Congenital Hyperinsulinism 

Updated: Dec 16, 2015
Author: Robert S Gillespie, MD, MPH; Chief Editor: Stephen Kemp, MD, PhD 



Persistent hyperinsulinemic hypoglycemia of infancy (PHHI) represents the most common cause of hyperinsulinism in neonates; currently, many authors prefer the term congenital hyperinsulinism (CHI). It was first identified in 1938, when Laidlaw coined the term nesidioblastosis to describe the neodifferentiation of islets of Langerhans from pancreatic ductal epithelium (a term since replaced by PHHI and CHI).[1]

Severe recurrent hypoglycemia associated with an inappropriate elevation of serum insulin, C-peptide, and proinsulin levels defines CHI. If left untreated, CHI can lead to brain damage or death secondary to severe hypoglycemia. Although it was initially thought to affect only infants and children, numerous cases have been reported in adults of all ages but at a much lower incidence. CHI is often poorly responsive or unresponsive to medical management, necessitating 95% or near-total pancreatectomy.


In CHI, the histologic abnormalities in pancreatic structure are heterogeneous but can be grouped into the following 2 broad categories:

  • Focal adenomatous hyperplasia (found in one fourth to one third of cases)

  • Diffuse abnormality of the islets

In the focal form, the histologically abnormal beta cells are limited to 1 or more focal areas, whereas in the diffuse form, the beta-cell abnormality is distributed throughout the pancreas.

Investigations into the molecular basis of CHI have led to the discovery of mutations in the sulfonylurea receptor and an inwardly rectifying potassium channel. However, approximately 50% of cases do not involve any currently known mutation.

Presumed structural or functional molecular abnormalities in the insulin secretory mechanism or glucose-sensing mechanism result in a failure to reduce pancreatic insulin secretion in the presence of hypoglycemia (serum glucose level < 60 mg/dL). Inappropriately high circulating insulin levels act to promote hepatic and skeletal muscle glycogenesis, causing a decrease in the amount of free glucose available in the bloodstream and suppression of the formation of free fatty acid (FFA), an alternative energy substrate for the brain.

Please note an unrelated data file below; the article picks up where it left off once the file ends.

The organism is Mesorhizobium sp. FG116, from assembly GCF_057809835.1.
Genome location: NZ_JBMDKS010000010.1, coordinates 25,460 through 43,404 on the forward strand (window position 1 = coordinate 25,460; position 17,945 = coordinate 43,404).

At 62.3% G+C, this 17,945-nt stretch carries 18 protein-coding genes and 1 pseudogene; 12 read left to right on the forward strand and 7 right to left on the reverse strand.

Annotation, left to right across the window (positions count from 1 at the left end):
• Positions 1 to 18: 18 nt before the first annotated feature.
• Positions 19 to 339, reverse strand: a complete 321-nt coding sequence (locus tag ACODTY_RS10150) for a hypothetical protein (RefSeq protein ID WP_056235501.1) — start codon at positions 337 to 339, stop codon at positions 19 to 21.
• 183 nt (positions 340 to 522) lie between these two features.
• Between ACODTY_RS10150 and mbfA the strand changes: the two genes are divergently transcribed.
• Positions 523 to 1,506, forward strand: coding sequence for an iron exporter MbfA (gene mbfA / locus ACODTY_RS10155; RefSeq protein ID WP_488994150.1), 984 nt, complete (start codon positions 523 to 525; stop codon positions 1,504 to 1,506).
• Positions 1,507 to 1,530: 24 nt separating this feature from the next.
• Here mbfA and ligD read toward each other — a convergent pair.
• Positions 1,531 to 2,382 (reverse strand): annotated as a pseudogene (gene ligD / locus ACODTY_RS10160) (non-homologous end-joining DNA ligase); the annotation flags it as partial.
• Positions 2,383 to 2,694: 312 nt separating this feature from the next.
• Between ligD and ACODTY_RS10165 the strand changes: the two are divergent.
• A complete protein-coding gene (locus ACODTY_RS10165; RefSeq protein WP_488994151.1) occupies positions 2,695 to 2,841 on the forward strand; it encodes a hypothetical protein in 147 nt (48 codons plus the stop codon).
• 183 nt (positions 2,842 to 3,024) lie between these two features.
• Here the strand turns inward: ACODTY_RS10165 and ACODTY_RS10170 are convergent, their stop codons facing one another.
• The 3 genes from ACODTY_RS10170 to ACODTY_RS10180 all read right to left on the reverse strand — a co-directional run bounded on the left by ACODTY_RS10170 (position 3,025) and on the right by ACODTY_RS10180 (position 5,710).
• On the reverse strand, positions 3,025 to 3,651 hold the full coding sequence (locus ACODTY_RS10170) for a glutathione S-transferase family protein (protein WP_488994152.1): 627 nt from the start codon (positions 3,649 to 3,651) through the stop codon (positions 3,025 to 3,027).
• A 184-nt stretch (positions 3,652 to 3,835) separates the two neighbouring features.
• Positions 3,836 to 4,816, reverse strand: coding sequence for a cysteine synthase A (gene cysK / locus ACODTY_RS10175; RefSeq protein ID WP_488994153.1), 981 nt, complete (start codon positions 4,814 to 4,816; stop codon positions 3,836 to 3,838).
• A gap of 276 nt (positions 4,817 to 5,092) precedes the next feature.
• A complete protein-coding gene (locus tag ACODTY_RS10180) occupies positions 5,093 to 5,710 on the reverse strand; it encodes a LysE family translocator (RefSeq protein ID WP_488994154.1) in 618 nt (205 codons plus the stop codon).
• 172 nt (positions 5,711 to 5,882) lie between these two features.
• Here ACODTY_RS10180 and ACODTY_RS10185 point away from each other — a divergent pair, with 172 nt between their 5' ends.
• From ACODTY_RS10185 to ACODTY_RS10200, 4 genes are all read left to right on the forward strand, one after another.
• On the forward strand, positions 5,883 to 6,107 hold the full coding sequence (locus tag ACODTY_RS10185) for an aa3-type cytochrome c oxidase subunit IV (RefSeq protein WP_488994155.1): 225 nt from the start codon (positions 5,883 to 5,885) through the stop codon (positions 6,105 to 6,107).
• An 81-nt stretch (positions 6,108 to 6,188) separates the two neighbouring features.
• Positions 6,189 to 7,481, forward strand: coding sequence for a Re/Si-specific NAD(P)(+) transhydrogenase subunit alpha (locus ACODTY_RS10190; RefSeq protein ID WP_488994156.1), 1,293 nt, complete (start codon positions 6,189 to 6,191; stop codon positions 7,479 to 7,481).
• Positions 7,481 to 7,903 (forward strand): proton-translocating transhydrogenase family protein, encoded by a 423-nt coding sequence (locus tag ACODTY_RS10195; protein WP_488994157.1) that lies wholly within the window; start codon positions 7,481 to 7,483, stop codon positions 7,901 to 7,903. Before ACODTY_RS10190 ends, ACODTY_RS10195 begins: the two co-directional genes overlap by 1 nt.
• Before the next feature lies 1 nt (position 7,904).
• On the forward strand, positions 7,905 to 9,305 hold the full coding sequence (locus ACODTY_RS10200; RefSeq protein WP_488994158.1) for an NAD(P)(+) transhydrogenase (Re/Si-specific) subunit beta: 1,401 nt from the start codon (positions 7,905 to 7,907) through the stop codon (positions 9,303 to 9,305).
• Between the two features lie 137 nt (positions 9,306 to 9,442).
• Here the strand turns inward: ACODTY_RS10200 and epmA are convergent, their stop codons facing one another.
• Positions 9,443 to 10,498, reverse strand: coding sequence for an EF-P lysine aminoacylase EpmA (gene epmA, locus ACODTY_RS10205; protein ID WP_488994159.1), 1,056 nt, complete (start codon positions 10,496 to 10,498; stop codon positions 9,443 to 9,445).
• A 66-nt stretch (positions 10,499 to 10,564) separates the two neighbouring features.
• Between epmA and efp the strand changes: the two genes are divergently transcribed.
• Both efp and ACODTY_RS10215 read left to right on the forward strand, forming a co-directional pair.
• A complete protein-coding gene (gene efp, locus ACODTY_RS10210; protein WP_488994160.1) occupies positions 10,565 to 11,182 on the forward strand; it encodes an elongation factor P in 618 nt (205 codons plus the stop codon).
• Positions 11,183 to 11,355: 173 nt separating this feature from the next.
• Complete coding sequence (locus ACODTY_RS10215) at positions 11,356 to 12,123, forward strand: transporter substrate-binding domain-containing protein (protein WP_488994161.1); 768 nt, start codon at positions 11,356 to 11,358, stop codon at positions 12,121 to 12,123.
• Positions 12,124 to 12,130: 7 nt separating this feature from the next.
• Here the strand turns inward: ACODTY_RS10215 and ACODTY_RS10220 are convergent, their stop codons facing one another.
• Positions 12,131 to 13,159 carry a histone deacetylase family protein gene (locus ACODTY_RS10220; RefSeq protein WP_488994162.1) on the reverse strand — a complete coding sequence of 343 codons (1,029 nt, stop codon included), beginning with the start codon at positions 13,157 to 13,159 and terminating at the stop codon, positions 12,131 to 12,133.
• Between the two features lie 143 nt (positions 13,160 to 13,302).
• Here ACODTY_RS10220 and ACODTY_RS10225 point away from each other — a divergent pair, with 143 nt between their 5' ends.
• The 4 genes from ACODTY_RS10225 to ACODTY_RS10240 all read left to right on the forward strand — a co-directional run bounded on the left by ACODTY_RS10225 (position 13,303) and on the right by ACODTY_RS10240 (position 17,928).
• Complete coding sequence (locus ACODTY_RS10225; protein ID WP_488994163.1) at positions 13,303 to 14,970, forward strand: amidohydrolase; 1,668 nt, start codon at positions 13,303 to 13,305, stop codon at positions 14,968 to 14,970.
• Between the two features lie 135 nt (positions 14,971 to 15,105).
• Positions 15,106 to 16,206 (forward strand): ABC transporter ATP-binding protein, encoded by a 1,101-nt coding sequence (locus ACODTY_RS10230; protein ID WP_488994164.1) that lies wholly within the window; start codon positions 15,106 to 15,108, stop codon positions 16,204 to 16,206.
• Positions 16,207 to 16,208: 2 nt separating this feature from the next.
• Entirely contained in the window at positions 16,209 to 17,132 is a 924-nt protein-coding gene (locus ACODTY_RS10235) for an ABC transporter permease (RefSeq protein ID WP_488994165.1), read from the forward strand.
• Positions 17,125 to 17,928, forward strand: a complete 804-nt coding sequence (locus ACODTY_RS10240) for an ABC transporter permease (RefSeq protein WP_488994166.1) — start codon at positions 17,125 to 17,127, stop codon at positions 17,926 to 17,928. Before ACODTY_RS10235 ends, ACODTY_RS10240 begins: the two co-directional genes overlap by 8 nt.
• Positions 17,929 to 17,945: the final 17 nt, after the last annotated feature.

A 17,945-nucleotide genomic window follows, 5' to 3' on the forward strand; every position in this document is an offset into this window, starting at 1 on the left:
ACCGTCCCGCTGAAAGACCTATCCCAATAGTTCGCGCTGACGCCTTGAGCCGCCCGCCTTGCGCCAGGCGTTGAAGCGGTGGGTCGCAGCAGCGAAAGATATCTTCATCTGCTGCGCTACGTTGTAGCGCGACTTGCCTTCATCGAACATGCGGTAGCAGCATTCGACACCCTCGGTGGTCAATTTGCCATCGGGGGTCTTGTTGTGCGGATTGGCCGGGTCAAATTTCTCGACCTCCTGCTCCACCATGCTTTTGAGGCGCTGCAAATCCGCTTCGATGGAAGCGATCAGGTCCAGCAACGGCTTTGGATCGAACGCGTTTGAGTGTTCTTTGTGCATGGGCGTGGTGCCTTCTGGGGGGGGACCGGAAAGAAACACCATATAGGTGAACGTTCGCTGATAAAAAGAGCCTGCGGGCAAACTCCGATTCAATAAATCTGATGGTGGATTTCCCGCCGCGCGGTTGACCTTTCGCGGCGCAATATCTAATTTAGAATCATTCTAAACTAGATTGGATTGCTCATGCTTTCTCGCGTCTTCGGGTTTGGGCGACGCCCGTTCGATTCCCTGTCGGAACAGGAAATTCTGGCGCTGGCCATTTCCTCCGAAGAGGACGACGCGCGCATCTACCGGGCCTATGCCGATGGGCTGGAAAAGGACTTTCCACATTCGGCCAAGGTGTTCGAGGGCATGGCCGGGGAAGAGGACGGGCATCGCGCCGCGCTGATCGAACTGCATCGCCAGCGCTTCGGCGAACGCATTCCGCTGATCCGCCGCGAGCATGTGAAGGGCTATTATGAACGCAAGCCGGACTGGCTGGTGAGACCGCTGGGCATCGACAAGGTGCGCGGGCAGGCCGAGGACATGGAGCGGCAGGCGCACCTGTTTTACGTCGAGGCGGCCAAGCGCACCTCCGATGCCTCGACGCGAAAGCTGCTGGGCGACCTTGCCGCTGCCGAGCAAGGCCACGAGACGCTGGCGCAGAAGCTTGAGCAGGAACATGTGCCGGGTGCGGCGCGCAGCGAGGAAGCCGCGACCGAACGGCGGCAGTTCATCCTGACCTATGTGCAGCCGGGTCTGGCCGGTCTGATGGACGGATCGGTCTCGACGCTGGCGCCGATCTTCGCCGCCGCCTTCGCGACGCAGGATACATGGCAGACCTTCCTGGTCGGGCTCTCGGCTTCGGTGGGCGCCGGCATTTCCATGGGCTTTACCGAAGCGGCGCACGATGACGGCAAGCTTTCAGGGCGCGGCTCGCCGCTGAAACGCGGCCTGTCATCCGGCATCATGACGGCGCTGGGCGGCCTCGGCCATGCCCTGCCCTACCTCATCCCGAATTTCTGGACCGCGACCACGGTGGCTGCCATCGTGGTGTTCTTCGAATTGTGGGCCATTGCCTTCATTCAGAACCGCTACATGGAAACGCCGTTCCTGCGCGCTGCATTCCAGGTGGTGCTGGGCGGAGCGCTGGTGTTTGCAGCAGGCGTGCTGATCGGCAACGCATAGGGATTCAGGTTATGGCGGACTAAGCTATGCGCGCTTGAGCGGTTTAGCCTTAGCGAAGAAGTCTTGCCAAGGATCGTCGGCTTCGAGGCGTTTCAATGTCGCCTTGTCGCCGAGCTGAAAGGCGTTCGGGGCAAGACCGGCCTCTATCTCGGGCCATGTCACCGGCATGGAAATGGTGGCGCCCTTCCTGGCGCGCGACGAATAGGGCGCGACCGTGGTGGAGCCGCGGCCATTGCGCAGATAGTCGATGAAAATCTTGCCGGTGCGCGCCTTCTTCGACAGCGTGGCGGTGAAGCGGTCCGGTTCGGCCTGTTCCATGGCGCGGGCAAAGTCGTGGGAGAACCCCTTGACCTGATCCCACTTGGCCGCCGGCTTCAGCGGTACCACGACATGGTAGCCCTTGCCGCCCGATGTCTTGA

The net effect is hypoglycemia, which results in physiologically appropriate adrenergic and neuroglycopenic symptoms, with severe neurologic dysfunction and frank seizure activity when central nervous system (CNS) glucose levels fall below 20-30 mg/dL.

Prolonged hypoglycemia causes death. Repeated episodes of severe, prolonged, sublethal hypoglycemia can result in permanent neurologic damage, including developmental delay, mental retardation, and focal CNS deficits. Therapy should be aimed at prevention of hypoglycemia to prevent morbidity and mortality.


CHI is a clinically, pathologically, and genetically heterogeneous disease. Most cases are sporadic. In approximately 50% of cases, no known genetic abnormality is found. Familial forms of CHI are rare but well documented. Currently, the following 9 genes are associated with CHI[2, 3] :

  • ABCC8, also known as SUR1: Beta-cell high-affinity sulfonylurea receptor gene

  • KCNJ11, also known as Kir6.2: Inwardly rectifying potassium channel gene

  • GCK, also called GK: Glucokinase gene

  • GLUD1, also called GUD1: Glutamate dehydrogenase gene - This gene is associated with hyperinsulinism with hyperammonemia

  • HADH: 3-hydroxyacyl-coenzyme A dehydrogenase

  • SLC16A1: Solute carrier family 16, member 1

  • HNF4A: Hepatocyte nuclear factor 4-alpha

  • HNF1A: Homeobox A

  • UCP2: Uncoupling protein 2

Some data have helped elucidate the mechanism of the focal form of CHI. In the focal form, data have shown that a specific loss of maternal alleles occurs in the imprinted chromosome region 11p15 in the cells of the hyperplastic area, but no loss occurs in the normal pancreatic cells. This loss of heterozygosity results in a reduction to hemizygosity or homozygosity of the remaining paternal alleles that carry a mutation of ABCC8 (SUR1) or KCNJ11 (Kir6.2).

This abnormality occurs during embryonic development in a single pancreatic cell, resulting in a proliferative monoclonic lesion. However, other pancreatic cell lines not derived from this cell, as well as all other cells of the body, do not carry this genetic defect. The result is similar to uniparental disomy, but it occurs only in a clonal cell line and not constitutionally. This is a nonmendelian mechanism. This abnormality has not been observed in patients with the diffuse form of CHI.

High rates of consanguinity have been noted in some series. No known genetic abnormalities have been found in approximately half (in some series, the majority) of the patients studied, suggesting the existence of other mutations that have not yet been described. More detailed treatments of the genetics of hyperinsulinism have been published by Glaser et al[4] and Fournet et al.[5]

Adult-onset hyperinsulinemic hypoglycemia with pancreatic beta cell hypertrophy has been reported in adults undergoing Roux-en-Y gastric bypass surgery.[6] The relation between the operative procedure and the pancreatic disease remains poorly understood. Service et al theorize that gastric bypass may increase activity of beta-cell trophic factors.[6]